Phil Bantin: Electronic Records in the Global Community
by Tiana Tew
September 30, 2003
The dynamics of information reach far beyond the halls of SLIS. Director of University Archives and SLIS Associate Professor Philip Bantin recently had a truly global tour of the world of archives and records management. Bantin's work with electronic records management has earned him international recognition within the archives community, and provided SLIS students with an unparalleled example of information in action.
For roughly six years Bantin has worked to develop and implement a plan for managing electronic records at IU, funded through two grants from the National Historical Publications and Records Commission (NHPRC). In April 2000, Jaana Kilkki, director of the Military Archives of Finland (the second largest archive in the country), wrote to Bantin expressing her desire to work with him on the IU Electronic Records Project. As a Fulbright scholar, Kilkki worked with Bantin at the IU University Archives from August-December 2001. Bantin recalls, "Our collaboration was extremely successful. We quickly learned that we could help one another become better archivists, and were looking for ways to continue this partnership."
Bantin and Kilkki found a way to continue their collaboration when Bantin applied for sabbatical leave from the university. Bantin then spent three months (April to June 2003) in Helsinki working with Kilkki's team to establish a more robust electronic recordkeeping system for the Finland Defense Forces.
According to Bantin, "It was a fascinating comparative study of electronic records management practices. I examined and analyzed information and record systems at the Finnish Military Archives, the Finnish National Archives, various agencies of the Finnish government, the Finnish National Bank and within private industries."
Bantin also taught and spoke to a number of audiences in Finland. He presented four lectures while in the country, including: "Databases as Recordkeeping Systems" for students of the School of Library and Information Science at Tampere University; "What are Records and Recordkeeping Systems" for records managers at the Finnish National Bank; "Strategies for Managing Electronic Records" for staff at the Finnish Military Archives; and "Strategies for Managing Electronic Records" at a Conference on Managing Electronic Records, the first conference of its kind for archivists and records managers in southern and central Finland.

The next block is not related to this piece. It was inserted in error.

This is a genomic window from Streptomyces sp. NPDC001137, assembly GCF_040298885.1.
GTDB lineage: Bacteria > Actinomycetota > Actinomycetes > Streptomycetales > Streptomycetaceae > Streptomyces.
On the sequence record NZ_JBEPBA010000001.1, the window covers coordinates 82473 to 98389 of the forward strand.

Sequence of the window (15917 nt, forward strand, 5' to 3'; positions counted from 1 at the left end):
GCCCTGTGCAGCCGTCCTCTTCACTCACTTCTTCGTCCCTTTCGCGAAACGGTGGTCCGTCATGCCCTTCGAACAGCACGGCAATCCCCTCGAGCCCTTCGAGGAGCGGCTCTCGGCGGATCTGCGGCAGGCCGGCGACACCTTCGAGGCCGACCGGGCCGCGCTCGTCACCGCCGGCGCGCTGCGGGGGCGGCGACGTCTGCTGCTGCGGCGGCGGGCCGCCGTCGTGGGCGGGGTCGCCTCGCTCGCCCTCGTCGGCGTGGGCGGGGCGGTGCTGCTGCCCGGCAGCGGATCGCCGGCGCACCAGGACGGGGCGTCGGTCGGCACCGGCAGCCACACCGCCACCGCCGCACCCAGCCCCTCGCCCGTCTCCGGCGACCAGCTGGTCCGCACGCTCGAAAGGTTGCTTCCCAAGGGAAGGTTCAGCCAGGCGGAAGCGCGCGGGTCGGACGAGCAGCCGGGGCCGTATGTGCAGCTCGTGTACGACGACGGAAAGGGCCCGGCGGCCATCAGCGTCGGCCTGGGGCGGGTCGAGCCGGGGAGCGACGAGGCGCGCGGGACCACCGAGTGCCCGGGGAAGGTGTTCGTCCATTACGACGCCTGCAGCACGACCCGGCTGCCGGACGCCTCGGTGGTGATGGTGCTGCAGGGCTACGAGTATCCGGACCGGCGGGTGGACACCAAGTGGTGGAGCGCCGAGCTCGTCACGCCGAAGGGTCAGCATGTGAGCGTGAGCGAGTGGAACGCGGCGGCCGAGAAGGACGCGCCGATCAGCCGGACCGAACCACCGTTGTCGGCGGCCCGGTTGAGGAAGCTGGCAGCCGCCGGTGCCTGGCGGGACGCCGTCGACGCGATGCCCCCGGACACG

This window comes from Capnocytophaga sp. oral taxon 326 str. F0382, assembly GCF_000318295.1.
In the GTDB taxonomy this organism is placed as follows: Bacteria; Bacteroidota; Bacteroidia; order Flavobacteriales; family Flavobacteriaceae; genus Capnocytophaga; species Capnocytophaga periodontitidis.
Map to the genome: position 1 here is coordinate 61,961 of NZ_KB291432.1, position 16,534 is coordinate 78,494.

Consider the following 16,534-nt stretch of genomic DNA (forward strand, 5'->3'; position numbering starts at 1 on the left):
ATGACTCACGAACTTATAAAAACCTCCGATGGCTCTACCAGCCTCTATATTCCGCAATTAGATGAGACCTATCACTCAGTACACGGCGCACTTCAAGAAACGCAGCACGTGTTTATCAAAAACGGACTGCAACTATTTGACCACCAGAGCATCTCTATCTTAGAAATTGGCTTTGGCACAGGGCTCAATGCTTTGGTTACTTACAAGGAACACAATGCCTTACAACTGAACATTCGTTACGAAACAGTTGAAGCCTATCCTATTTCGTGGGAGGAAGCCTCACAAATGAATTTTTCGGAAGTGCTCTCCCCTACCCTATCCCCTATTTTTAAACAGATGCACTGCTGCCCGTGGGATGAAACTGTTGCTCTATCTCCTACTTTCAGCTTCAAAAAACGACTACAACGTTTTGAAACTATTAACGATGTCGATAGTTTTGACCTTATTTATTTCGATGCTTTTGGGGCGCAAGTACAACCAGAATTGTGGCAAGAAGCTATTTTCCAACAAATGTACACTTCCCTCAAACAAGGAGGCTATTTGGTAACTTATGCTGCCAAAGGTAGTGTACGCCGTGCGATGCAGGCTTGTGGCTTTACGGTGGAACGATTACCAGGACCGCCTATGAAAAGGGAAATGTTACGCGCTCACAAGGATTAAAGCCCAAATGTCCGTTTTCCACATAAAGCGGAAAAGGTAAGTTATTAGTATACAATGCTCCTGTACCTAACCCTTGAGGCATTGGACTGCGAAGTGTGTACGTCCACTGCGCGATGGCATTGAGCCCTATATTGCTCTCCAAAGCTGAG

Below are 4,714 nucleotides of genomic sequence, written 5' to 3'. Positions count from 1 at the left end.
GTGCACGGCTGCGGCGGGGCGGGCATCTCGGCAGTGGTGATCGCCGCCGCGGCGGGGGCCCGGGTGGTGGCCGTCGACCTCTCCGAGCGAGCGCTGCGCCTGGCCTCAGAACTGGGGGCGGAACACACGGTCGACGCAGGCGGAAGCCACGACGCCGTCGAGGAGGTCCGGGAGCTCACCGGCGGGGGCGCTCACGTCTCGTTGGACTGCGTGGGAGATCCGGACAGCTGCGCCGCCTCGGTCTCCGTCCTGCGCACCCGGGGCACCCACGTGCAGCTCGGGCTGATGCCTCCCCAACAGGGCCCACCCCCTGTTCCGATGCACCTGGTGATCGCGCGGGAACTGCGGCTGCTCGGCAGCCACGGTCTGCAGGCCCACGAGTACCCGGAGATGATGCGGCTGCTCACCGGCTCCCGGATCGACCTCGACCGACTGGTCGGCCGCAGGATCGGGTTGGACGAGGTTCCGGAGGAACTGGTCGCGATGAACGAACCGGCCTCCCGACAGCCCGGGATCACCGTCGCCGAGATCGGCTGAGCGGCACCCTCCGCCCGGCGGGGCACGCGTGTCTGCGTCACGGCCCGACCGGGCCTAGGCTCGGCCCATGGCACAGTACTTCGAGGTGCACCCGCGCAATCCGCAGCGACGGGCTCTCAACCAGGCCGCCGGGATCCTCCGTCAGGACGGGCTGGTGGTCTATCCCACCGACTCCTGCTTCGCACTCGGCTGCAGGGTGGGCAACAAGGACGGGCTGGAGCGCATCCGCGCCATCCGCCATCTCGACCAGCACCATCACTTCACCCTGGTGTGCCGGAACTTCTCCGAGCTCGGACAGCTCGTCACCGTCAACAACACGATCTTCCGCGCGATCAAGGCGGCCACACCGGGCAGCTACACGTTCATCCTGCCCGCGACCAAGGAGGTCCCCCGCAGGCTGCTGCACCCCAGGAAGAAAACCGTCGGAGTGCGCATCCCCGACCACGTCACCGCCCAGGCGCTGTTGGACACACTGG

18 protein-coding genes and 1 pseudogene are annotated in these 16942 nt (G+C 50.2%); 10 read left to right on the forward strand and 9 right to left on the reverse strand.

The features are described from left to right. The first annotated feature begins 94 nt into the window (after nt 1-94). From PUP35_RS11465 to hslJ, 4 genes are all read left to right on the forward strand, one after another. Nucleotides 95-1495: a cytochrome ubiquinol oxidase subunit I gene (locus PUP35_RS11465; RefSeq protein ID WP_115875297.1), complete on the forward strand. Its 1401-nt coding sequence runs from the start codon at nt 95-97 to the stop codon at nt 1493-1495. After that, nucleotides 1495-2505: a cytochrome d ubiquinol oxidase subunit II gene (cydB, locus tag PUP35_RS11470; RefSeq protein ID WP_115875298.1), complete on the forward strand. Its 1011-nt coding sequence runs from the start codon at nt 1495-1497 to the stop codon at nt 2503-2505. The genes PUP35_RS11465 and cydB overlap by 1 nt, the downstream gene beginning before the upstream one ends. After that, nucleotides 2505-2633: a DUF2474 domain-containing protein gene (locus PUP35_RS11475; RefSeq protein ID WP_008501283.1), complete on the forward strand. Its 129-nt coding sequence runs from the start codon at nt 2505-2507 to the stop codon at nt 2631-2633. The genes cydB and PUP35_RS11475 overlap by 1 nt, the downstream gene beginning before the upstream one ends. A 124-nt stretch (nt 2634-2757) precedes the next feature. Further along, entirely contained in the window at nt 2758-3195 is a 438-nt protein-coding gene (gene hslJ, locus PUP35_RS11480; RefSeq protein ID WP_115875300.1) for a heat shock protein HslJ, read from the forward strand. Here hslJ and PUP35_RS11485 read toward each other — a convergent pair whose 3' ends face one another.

As Bantin was concluding his work in Finland, he received an invitation to address colleagues in South Africa. Bantin was the international speaker at an "Electronic Records Management Conference. Challenges and Best Practices in Electronic Records Management" in Johannesburg. He presented two lectures at the meeting--"Challenges in Managing Electronic Records" and "Strategies for Designing an Electronic Records Management Program: Creation of Basic Documentation and Methodologies."
Says Bantin, "I've built up a wonderful association of international colleagues with whom I communicate regularly. I'm looking forward to meeting up with them this spring at the International Council on Archives conference in Vienna and continuing our dialogue."
Bantin's efforts in archives and records management have not gone unnoticed at home. In August 2003, Bantin was made a Fellow of the Society of American Archivists, the archival community's equivalent of a "Lifetime Achievement Award." This peer nominated award is presented annually to an archivist who has made outstanding contributions to the archival profession.
According to an SAA press release, "For the last decade, [Bantin] has served Indiana University at Bloomington as university archivist and director of a series of National Historical Publications and Records Commission-funded projects in electronic records. He has [always] taken on new challenges and educated himself in new fields. His leadership and knowledge about IT systems design, auditing, and transactional systems have convinced high-level administrators to pay attention to archival issues in systems redesign. The electronic records project is ongoing and built on previous work in other projects in which Bantin has shared widely through his project Web site, award-winning articles in professional journals, and numerous presentations at professional conferencesBantin has generously served on a variety of advisory committeesand he has taught archival courses at Bloomington and given many guest lectures in other classrooms. He has been an active professional at all levels."
"You can't be a competent archivist anymore without a firm grounding in electronic systems and how they manage information," notes Bantin. "The profession is evolving in its theory and methodology because of digital information, and it's called into question what we have been doing with paper records. Our procedures need to be reexamined, and I want to ensure that SLIS students are a part of defining how electronic records will be managed in the future."
Posted September 30, 2003